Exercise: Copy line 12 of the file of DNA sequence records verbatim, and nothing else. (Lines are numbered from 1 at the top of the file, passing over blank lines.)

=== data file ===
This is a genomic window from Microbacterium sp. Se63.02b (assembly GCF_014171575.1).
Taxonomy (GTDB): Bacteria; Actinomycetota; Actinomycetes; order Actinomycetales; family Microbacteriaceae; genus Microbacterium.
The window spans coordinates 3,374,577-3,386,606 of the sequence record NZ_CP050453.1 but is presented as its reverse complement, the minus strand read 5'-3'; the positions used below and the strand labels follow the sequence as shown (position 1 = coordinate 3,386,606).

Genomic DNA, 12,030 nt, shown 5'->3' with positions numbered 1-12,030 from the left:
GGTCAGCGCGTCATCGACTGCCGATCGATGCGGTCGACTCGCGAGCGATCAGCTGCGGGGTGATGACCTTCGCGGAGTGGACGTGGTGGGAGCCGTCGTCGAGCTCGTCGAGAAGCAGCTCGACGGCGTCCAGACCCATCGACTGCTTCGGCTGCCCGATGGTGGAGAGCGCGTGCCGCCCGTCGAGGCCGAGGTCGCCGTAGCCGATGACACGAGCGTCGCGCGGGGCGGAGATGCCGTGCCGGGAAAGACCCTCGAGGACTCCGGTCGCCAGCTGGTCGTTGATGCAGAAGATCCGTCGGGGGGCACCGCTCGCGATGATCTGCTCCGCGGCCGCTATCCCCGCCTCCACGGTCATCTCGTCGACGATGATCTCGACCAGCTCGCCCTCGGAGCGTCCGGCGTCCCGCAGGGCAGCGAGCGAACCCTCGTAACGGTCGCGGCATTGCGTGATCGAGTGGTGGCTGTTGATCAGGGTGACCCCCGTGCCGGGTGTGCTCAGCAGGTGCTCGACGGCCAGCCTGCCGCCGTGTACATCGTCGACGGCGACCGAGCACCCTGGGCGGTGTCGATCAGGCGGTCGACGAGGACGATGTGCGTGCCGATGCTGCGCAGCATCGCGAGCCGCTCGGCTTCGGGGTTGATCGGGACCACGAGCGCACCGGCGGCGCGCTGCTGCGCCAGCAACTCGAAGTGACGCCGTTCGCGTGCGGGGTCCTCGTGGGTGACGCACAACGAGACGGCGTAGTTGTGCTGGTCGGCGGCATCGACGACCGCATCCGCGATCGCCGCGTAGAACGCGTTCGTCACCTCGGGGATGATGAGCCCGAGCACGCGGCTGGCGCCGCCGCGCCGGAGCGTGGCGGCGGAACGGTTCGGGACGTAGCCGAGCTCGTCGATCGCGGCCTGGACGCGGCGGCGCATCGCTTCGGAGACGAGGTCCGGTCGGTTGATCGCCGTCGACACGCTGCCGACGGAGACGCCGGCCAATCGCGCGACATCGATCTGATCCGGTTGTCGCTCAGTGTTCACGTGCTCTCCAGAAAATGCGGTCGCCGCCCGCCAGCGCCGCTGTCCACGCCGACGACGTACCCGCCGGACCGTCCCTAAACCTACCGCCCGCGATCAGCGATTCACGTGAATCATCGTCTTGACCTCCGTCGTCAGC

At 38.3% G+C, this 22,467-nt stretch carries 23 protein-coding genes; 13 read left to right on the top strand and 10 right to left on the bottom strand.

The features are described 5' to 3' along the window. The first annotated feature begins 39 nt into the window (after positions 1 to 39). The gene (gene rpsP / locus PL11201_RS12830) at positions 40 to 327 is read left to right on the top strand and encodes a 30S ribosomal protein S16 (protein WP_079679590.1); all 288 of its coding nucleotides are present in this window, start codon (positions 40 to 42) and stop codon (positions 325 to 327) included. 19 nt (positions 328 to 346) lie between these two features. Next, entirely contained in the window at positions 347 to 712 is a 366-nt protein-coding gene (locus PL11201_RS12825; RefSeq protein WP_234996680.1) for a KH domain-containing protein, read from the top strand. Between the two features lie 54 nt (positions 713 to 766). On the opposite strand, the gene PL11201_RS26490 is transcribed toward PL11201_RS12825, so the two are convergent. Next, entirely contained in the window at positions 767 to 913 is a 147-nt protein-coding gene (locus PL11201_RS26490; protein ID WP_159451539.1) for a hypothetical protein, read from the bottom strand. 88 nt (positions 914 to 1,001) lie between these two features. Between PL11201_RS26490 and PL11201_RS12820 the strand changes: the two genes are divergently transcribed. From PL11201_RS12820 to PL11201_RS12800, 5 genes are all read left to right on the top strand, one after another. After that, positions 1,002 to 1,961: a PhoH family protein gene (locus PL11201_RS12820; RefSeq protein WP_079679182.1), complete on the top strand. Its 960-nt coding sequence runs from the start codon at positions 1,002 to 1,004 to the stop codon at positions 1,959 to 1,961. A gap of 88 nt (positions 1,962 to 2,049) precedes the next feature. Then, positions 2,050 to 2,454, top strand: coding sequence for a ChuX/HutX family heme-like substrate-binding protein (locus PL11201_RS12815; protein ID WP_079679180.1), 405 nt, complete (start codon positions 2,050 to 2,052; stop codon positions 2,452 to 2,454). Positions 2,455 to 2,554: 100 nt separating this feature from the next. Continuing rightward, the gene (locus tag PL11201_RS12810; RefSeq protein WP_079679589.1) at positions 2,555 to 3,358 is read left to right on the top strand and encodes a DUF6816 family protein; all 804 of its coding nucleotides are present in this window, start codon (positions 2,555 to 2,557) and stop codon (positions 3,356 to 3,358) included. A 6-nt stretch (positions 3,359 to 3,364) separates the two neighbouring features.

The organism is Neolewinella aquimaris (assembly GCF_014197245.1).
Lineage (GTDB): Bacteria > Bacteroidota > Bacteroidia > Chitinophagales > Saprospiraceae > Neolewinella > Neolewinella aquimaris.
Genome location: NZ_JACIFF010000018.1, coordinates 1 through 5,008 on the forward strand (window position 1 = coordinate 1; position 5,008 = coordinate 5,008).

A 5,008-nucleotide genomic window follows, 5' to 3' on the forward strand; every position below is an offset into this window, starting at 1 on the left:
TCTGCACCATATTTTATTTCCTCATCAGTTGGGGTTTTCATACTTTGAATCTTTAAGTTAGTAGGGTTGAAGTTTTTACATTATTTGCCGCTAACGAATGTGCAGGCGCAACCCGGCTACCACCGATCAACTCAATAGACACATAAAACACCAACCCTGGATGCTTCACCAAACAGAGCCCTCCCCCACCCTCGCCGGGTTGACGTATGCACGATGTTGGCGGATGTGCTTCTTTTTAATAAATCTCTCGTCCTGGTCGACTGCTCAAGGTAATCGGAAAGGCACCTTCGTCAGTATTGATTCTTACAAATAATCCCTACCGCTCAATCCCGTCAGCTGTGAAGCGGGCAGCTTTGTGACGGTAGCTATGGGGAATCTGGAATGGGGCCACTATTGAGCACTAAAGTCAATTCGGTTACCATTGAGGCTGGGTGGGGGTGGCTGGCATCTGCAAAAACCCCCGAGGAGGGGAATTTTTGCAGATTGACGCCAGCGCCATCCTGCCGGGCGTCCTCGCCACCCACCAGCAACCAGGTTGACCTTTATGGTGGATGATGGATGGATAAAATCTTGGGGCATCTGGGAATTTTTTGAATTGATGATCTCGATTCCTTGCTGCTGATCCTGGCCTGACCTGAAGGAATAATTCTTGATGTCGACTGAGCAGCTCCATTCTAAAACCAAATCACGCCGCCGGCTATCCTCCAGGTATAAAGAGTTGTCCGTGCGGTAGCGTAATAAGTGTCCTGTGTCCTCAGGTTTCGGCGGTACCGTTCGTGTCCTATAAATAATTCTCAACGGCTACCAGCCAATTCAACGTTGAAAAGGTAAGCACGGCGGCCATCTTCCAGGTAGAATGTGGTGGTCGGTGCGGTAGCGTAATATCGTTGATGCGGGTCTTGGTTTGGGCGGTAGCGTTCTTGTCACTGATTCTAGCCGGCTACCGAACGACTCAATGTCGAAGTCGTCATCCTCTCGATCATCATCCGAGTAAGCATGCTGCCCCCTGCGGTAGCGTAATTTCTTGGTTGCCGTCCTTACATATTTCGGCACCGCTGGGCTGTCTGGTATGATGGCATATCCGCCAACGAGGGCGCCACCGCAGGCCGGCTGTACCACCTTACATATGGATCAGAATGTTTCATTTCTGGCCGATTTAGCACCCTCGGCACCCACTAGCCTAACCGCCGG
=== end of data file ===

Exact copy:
TCTGCACCATATTTTATTTCCTCATCAGTTGGGGTTTTCATACTTTGAATCTTTAAGTTAGTAGGGTTGAAGTTTTTACATTATTTGCCGCTAACGAATGTGCAGGCGCAACCCGGCTACCACCGATCAACTCAATAGACACATAAAACACCAACCCTGGATGCTTCACCAAACAGAGCCCTCCCCCACCCTCGCCGGGTTGACGTATGCACGATGTTGGCGGATGTGCTTCTTTTTAATAAATCTCTCGTCCTGGTCGACTGCTCAAGGTAATCGGAAAGGCACCTTCGTCAGTATTGATTCTTACAAATAATCCCTACCGCTCAATCCCGTCAGCTGTGAAGCGGGCAGCTTTGTGACGGTAGCTATGGGGAATCTGGAATGGGGCCACTATTGAGCACTAAAGTCAATTCGGTTACCATTGAGGCTGGGTGGGGGTGGCTGGCATCTGCAAAAACCCCCGAGGAGGGGAATTTTTGCAGATTGACGCCAGCGCCATCCTGCCGGGCGTCCTCGCCACCCACCAGCAACCAGGTTGACCTTTATGGTGGATGATGGATGGATAAAATCTTGGGGCATCTGGGAATTTTTTGAATTGATGATCTCGATTCCTTGCTGCTGATCCTGGCCTGACCTGAAGGAATAATTCTTGATGTCGACTGAGCAGCTCCATTCTAAAACCAAATCACGCCGCCGGCTATCCTCCAGGTATAAAGAGTTGTCCGTGCGGTAGCGTAATAAGTGTCCTGTGTCCTCAGGTTTCGGCGGTACCGTTCGTGTCCTATAAATAATTCTCAACGGCTACCAGCCAATTCAACGTTGAAAAGGTAAGCACGGCGGCCATCTTCCAGGTAGAATGTGGTGGTCGGTGCGGTAGCGTAATATCGTTGATGCGGGTCTTGGTTTGGGCGGTAGCGTTCTTGTCACTGATTCTAGCCGGCTACCGAACGACTCAATGTCGAAGTCGTCATCCTCTCGATCATCATCCGAGTAAGCATGCTGCCCCCTGCGGTAGCGTAATTTCTTGGTTGCCGTCCTTACATATTTCGGCACCGCTGGGCTGTCTGGTATGATGGCATATCCGCCAACGAGGGCGCCACCGCAGGCCGGCTGTACCACCTTACATATGGATCAGAATGTTTCATTTCTGGCCGATTTAGCACCCTCGGCACCCACTAGCCTAACCGCCGG